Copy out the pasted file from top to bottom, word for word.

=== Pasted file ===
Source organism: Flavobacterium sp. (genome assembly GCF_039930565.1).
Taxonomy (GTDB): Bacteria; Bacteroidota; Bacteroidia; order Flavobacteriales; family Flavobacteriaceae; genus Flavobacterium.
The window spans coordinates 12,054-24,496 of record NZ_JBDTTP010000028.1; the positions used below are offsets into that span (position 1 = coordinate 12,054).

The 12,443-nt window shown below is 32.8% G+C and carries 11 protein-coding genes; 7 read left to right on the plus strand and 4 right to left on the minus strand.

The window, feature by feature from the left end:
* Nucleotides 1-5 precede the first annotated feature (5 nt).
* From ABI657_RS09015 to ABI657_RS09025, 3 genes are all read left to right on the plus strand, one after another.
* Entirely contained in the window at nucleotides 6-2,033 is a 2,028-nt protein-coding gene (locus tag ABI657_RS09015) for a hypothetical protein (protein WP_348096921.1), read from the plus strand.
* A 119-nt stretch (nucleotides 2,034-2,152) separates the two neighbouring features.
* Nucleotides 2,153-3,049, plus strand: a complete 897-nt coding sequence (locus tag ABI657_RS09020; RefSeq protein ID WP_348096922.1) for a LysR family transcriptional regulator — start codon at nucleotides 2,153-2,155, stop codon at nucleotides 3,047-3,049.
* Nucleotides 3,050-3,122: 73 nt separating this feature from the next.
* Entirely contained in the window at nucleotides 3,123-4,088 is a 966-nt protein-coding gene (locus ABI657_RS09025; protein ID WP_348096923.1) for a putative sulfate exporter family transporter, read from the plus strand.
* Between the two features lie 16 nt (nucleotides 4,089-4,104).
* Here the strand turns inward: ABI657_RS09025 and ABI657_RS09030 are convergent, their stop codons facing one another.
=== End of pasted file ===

Source organism: Flavobacterium sp. (genome assembly GCF_039930565.1).
Taxonomy (GTDB): Bacteria; Bacteroidota; Bacteroidia; order Flavobacteriales; family Flavobacteriaceae; genus Flavobacterium.
The window spans coordinates 12,054-24,496 of record NZ_JBDTTP010000028.1; the positions used below are offsets into that span (position 1 = coordinate 12,054).

The 12,443-nt window shown below is 32.8% G+C and carries 11 protein-coding genes; 7 read left to right on the plus strand and 4 right to left on the minus strand.

The window, feature by feature from the left end:
* Nucleotides 1-5 precede the first annotated feature (5 nt).
* From ABI657_RS09015 to ABI657_RS09025, 3 genes are all read left to right on the plus strand, one after another.
* Entirely contained in the window at nucleotides 6-2,033 is a 2,028-nt protein-coding gene (locus tag ABI657_RS09015) for a hypothetical protein (protein WP_348096921.1), read from the plus strand.
* A 119-nt stretch (nucleotides 2,034-2,152) separates the two neighbouring features.
* Nucleotides 2,153-3,049, plus strand: a complete 897-nt coding sequence (locus tag ABI657_RS09020; RefSeq protein ID WP_348096922.1) for a LysR family transcriptional regulator — start codon at nucleotides 2,153-2,155, stop codon at nucleotides 3,047-3,049.
* Nucleotides 3,050-3,122: 73 nt separating this feature from the next.
* Entirely contained in the window at nucleotides 3,123-4,088 is a 966-nt protein-coding gene (locus ABI657_RS09025; protein ID WP_348096923.1) for a putative sulfate exporter family transporter, read from the plus strand.
* Between the two features lie 16 nt (nucleotides 4,089-4,104).
* Here the strand turns inward: ABI657_RS09025 and ABI657_RS09030 are convergent, their stop codons facing one another.